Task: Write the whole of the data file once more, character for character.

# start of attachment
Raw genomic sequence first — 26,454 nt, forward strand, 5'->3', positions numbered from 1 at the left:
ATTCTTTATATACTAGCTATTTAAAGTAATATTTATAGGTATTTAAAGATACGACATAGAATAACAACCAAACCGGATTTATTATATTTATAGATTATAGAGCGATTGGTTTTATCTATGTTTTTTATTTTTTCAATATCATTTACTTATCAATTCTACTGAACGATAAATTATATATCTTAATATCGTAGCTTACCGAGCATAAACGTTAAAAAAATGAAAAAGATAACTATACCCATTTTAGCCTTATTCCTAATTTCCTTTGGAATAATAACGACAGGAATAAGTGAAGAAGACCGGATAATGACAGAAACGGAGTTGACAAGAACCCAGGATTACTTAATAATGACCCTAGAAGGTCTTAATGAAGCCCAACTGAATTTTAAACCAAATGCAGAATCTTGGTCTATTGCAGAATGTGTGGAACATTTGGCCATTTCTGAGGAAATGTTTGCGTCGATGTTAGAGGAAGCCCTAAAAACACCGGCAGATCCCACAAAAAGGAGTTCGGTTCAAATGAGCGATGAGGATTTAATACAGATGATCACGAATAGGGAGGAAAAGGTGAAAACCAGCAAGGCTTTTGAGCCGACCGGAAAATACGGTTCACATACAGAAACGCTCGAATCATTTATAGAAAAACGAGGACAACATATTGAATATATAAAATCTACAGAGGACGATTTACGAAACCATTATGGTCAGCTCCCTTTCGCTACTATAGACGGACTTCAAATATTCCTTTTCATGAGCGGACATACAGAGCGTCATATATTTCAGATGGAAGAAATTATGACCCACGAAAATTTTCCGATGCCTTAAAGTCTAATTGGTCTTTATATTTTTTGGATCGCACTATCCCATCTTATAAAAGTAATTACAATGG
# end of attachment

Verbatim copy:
Raw genomic sequence first — 26,454 nt, forward strand, 5'->3', positions numbered from 1 at the left:
ATTCTTTATATACTAGCTATTTAAAGTAATATTTATAGGTATTTAAAGATACGACATAGAATAACAACCAAACCGGATTTATTATATTTATAGATTATAGAGCGATTGGTTTTATCTATGTTTTTTATTTTTTCAATATCATTTACTTATCAATTCTACTGAACGATAAATTATATATCTTAATATCGTAGCTTACCGAGCATAAACGTTAAAAAAATGAAAAAGATAACTATACCCATTTTAGCCTTATTCCTAATTTCCTTTGGAATAATAACGACAGGAATAAGTGAAGAAGACCGGATAATGACAGAAACGGAGTTGACAAGAACCCAGGATTACTTAATAATGACCCTAGAAGGTCTTAATGAAGCCCAACTGAATTTTAAACCAAATGCAGAATCTTGGTCTATTGCAGAATGTGTGGAACATTTGGCCATTTCTGAGGAAATGTTTGCGTCGATGTTAGAGGAAGCCCTAAAAACACCGGCAGATCCCACAAAAAGGAGTTCGGTTCAAATGAGCGATGAGGATTTAATACAGATGATCACGAATAGGGAGGAAAAGGTGAAAACCAGCAAGGCTTTTGAGCCGACCGGAAAATACGGTTCACATACAGAAACGCTCGAATCATTTATAGAAAAACGAGGACAACATATTGAATATATAAAATCTACAGAGGACGATTTACGAAACCATTATGGTCAGCTCCCTTTCGCTACTATAGACGGACTTCAAATATTCCTTTTCATGAGCGGACATACAGAGCGTCATATATTTCAGATGGAAGAAATTATGACCCACGAAAATTTTCCGATGCCTTAAAGTCTAATTGGTCTTTATATTTTTTGGATCGCACTATCCCATCTTATAAAAGTAATTACAATGG